Difference between first level and second level cache in Hibernate

The main difference between the first level and second level cache in Hibernate is that the first level is maintained at the Session level and accessible only to the Session, while the second level cache is maintained at the SessionFactory level and available to all Sessions. This means, you can use the first-level cache to store local data, i.e. the data which is needed by the Session, and you can use the second-level cache to store global data, i.e. something which can be shared across sessions. This is also one of the frequently asked Hibernate Interview questions and accessible in both telephonic rounds as well as on the face-to-face interviews, in both fresher and experienced level interviews.

That's why it's important for a Java Hibernate Developer to understand how Caching works in Hibernate and what is the purpose of different caches provided by Hibernate. In this article, I'll explain the First and Second level caches, how they work, and are fundamental differences between them.

Caching is one of the powerful features of Hibernate and probably one of the most substantial reasons to use the Hibernate framework. It allows developers to build a more responsive web application by minimizing the number of database transactions.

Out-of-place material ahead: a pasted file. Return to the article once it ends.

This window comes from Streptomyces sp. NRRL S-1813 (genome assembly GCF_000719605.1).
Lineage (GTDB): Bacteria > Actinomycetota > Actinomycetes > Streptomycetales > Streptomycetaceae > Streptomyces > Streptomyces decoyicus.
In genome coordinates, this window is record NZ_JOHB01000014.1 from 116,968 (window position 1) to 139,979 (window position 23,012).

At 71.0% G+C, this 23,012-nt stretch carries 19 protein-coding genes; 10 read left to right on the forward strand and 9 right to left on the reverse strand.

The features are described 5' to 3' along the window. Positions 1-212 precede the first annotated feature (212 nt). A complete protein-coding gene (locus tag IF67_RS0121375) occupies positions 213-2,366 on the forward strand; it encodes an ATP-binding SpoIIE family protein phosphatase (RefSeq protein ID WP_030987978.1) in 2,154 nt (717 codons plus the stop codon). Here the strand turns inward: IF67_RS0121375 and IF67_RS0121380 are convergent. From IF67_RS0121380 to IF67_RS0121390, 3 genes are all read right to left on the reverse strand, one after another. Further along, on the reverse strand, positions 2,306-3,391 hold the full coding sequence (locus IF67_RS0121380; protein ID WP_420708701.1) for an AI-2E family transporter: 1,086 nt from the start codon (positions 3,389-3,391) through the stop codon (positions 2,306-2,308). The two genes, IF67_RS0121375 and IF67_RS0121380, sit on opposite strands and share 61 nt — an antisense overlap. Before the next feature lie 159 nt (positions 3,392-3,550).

Hibernate maintains different caches for different purposes, like the first level cache at Session level, Second level cache at the SessionFactory level, and Query Cache to cache query and its results (see Spring and Hibernate for Beginners course on Udemy).

What is First Leven Cache in Hibernate?

As the name suggests, the first-level cache is the first cache hibernate consults before loading an object from the database. It is maintained at the Session level, and it's by default enabled.

If you know, hibernate then you know that Session is the interface between Hibernate and Database. You load objects using Session, like by calling get() or load() method or by executing queries.